Observations for American friends

August 6, 2009 at 2:25 am 2 comments

EarlyI have quite a number of American readers. I guess because a lot of issues that occupy my mind happen in the US and I blog on this stuff.  So I thought today it  might be interesting for my American readers to hear what three Australians have to say about the state of the US. All three have privately communicated with me and asked not to be named. I shall respect that.

The first Australian reader sent me a private communication the other day re observations from a trip to the US, six months after 9/11.

“I went to NY exactly 6 months after 9/11, before the finger printing etc.
Even at that time from the moment I joined the UA queue onto the plane in Sydney I noted in my note book about 70 things that were security/9/11 related. And all this in just 6 months. What has been added since? I came home and felt relieved that I didn’t see soldiers with guns in Sydney or even at the airport.

The things in the US were generally non invasive but “there”. eg the
prominent temporary (at that time) ballards in front of key buildings, the fact that the curtains were left open between economy and first class. Local women started wondering why there were so many emergency vehicles passing. Wall St blocked off,  checks on bridge traffic etc.

All minor things on their own, but together demonstrating a seige
mentality and lack of trust. An atmosphere of fear and an understated
sense of warning.  The difference between what I see as normal and what I see as restrictions and statements of some other condition for a city. Not at all the brave and free US I always thought it was. It was cringing and fearful. And as for the soldiers with guns. Some of those guys are huge. I had always hoped to go to [an annual conference]. When they asked this year why members didn’t attend, I told them.  I wonder what they thought when they read my response

Okay, you say: this was just after 9/11, so of course there was a climate of fear. But the second private communication comes from a TS reader who has just spent a month in the US. Her first experience was with US immigration. She was using a new passport and left her old passport back home in Oz. For whatever reason, the immigration dude felt she had overstayed her visa following her entry to the US a year or two ago (her old passport had the exit stamp in it). Despite explaining the situation, she was hauled off and spent about 2 hours with a US official, who (as she put it) was the rudest individual she had ever met.

She was on the verge of saying, look I’ll turn around and fly back to Australia, when a second official came in and told her they would let her go. This is a professional woman in her 30s and she felt the whole experience was shattering and a bad start to her holiday.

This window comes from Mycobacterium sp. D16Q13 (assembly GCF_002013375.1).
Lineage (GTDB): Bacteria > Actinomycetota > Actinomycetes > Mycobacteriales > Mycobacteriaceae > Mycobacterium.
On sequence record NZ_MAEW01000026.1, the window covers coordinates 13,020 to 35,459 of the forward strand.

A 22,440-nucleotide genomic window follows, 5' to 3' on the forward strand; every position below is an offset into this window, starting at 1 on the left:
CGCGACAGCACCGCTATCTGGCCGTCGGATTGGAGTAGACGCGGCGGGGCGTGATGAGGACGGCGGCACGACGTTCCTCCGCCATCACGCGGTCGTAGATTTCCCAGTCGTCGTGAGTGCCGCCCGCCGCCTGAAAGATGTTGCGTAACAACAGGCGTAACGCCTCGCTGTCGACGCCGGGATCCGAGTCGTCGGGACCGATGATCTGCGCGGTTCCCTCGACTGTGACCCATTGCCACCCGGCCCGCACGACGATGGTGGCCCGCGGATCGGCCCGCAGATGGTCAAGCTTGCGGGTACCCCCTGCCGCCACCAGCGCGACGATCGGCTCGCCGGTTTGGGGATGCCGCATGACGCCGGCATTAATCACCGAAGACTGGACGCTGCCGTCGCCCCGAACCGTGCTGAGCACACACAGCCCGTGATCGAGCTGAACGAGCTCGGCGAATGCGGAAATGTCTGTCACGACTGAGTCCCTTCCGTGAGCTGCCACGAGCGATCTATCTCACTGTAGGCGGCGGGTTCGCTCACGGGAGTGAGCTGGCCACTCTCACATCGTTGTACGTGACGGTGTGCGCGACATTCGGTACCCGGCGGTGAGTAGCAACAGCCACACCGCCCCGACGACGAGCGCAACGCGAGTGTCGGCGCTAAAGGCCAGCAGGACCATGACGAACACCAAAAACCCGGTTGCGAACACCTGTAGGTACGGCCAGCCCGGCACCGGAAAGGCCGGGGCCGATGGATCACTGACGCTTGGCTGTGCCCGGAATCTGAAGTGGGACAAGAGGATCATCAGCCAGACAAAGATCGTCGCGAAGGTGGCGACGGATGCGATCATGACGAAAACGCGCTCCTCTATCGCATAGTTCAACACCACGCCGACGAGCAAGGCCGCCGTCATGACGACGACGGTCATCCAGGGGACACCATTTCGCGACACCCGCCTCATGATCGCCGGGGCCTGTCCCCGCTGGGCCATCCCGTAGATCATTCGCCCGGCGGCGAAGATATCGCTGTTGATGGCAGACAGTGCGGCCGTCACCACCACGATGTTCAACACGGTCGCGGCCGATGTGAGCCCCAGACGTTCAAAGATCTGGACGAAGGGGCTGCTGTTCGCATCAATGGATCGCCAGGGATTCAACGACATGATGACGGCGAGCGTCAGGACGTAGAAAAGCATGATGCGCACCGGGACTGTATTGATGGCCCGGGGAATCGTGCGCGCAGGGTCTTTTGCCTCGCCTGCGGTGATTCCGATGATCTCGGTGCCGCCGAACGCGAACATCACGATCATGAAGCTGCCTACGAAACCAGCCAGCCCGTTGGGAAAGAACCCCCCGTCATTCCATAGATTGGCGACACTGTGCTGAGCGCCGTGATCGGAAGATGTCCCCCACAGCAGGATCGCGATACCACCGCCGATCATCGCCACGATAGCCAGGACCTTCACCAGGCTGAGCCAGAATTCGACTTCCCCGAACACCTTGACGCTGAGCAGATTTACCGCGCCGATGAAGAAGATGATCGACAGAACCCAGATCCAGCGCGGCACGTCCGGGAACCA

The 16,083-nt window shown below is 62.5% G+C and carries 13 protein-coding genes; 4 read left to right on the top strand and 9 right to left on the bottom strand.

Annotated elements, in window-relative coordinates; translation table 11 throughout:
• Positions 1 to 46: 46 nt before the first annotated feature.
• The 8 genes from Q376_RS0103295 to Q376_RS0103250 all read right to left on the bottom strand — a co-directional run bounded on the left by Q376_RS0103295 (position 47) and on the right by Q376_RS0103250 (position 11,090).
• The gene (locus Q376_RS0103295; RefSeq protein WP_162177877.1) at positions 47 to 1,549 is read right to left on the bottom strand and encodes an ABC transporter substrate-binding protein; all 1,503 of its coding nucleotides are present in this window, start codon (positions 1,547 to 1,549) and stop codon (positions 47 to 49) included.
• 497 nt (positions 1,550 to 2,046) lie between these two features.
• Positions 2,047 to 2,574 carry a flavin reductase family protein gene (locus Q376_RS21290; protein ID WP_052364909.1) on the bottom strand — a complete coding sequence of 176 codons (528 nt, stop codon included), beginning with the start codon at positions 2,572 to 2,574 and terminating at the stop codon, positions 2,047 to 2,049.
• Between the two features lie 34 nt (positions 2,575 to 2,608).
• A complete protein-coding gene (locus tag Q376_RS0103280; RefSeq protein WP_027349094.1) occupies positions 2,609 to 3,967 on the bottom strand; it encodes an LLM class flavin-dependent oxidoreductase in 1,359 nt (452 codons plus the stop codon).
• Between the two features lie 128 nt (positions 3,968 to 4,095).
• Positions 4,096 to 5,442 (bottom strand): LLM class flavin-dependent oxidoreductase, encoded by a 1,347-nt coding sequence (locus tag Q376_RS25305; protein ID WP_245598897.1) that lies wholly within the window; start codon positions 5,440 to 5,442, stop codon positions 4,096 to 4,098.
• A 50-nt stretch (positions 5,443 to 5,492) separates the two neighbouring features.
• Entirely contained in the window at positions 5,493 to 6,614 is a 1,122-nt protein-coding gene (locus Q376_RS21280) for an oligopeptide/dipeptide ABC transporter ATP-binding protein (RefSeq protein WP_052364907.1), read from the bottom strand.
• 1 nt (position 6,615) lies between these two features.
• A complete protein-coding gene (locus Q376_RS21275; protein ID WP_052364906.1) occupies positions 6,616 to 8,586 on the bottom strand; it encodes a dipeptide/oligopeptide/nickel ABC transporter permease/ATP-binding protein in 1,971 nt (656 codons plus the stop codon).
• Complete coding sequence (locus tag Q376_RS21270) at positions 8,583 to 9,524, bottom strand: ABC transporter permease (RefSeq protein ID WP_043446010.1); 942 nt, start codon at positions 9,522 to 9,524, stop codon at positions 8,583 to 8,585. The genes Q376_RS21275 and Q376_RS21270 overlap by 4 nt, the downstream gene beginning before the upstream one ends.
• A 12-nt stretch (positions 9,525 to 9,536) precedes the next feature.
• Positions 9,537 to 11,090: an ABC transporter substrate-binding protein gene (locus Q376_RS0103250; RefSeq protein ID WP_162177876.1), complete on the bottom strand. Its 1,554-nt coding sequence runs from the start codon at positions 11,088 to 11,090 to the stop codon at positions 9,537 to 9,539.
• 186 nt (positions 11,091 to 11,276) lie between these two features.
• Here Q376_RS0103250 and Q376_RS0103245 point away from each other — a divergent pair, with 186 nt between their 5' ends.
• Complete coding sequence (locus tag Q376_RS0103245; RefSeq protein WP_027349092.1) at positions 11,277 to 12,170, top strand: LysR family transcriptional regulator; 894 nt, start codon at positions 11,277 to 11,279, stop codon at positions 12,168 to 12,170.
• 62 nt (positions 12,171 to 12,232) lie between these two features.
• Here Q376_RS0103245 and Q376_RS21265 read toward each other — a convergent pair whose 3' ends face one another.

The third person (a guy) emailed me saying he’d been to the States about 6 months ago and was alarmed by a number of things:  a visible increase in homeless people; visible presence of CCTV cams and security measures; he was met with biometric identification equipment at the airport and felt it was very intrusive. He has decided not to go back to the States again.

Now, regular readers would know that despite extensive travel in the US (a country I very much like),  I will never step foot in it again because of the circus that is US immigration, biometrics and a general climate of mistrust.

American readers: how do you react to these observations? Agree? Disagree? Couldn’t care less?

Entry filed under: Biometric identification, CCTV, Civil liberties, United States. Tags: , , .

The US military and FEMA Surprised!

2 Comments Add your own

  • 1. JackT  |  August 14, 2009 at 6:59 am

    Security related to international travel is oppressive and I expect it to remain that way. Regard that as part of a changing world.

    It’s one reason why I’m not inclined to travel much anymore. Instead I found myself a niche that offers many of the elements I need (mostly within bicycle range).

  • 2. thinkingshift  |  August 14, 2009 at 9:34 am

    Hi Jack Even in Australia, it’s a bit of a drama to travel – x-ray machines, taking off your shoes if you set the security alarm off, being hauled aside for random bomb testing. It’s bothersome, tiresome. Here in Australia, it was a great thing to go to the airport on a Sunday, to watch planes landing & taking off from the roof of the airport – and you could go onto the tarmac to meet friends coming off planes. In our world now, those innocent days are LONG gone.


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